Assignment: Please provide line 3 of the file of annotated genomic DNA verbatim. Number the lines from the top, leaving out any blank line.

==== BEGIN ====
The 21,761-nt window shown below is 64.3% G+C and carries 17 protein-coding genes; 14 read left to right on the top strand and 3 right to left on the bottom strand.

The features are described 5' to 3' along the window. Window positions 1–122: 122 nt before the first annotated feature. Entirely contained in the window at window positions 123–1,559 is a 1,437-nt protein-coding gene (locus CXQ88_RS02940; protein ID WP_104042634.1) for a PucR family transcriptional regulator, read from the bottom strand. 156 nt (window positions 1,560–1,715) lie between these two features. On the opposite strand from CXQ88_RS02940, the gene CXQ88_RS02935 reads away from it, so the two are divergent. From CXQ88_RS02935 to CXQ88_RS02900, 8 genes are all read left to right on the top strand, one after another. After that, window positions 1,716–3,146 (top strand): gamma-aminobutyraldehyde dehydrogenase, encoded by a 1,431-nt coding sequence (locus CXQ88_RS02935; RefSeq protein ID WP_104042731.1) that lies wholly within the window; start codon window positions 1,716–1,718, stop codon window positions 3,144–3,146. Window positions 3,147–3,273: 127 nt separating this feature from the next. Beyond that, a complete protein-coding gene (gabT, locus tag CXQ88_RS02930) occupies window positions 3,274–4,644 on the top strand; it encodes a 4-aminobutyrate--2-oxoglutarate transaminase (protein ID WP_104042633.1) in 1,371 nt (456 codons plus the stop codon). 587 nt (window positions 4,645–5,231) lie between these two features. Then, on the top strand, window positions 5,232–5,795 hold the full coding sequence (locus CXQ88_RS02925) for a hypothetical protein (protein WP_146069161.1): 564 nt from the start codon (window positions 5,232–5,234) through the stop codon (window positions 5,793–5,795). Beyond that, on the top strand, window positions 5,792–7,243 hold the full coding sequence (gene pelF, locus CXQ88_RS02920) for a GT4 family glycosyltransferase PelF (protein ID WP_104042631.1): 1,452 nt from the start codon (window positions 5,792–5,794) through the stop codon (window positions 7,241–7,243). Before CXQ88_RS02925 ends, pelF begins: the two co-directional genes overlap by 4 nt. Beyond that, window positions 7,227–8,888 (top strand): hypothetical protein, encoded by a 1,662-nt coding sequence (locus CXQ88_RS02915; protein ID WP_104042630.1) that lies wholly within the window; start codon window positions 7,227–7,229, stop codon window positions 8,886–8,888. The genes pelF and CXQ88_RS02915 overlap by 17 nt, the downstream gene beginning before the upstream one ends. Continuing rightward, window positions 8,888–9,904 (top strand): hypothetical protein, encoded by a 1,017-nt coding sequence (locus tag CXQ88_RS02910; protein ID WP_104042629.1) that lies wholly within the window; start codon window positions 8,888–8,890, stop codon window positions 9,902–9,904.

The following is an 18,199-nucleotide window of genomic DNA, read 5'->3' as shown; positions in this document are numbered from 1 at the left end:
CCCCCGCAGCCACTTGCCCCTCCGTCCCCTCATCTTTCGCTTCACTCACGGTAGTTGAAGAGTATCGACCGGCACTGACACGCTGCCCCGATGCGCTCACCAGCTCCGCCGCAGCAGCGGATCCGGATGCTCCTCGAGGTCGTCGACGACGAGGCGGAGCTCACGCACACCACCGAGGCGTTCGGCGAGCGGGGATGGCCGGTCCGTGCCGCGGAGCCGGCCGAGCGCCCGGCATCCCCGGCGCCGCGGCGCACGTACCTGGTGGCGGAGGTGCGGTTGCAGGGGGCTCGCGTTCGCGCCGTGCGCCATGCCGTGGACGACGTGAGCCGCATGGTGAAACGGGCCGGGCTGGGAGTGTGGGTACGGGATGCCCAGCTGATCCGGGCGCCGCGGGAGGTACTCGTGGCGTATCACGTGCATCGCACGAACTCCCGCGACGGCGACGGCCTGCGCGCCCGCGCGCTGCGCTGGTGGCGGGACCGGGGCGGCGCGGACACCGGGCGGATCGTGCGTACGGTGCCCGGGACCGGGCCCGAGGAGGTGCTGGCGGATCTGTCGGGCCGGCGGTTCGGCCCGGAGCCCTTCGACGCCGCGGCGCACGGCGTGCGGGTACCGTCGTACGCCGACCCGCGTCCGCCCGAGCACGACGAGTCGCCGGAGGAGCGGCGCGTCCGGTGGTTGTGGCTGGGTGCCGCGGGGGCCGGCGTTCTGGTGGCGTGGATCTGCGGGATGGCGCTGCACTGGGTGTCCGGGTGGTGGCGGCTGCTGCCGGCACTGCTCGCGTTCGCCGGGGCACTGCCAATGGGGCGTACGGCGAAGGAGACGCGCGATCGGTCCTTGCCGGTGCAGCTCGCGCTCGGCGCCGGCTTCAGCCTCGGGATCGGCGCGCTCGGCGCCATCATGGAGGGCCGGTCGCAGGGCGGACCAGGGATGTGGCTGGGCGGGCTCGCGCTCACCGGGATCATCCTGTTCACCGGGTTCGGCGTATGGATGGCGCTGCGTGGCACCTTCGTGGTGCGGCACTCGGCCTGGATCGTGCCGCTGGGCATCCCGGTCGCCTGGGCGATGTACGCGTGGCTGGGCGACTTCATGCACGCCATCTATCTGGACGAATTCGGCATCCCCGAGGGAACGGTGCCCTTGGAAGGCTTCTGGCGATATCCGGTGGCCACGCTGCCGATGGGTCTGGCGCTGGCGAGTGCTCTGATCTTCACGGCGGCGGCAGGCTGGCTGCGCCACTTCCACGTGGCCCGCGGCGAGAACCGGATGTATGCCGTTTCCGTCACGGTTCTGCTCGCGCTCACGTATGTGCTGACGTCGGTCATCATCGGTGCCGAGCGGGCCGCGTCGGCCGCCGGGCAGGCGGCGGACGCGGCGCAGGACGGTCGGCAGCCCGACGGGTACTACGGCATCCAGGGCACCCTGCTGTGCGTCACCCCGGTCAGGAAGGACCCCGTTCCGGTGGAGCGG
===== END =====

The following is an 18,199-nucleotide window of genomic DNA, read 5'->3' as shown; positions in this document are numbered from 1 at the left end: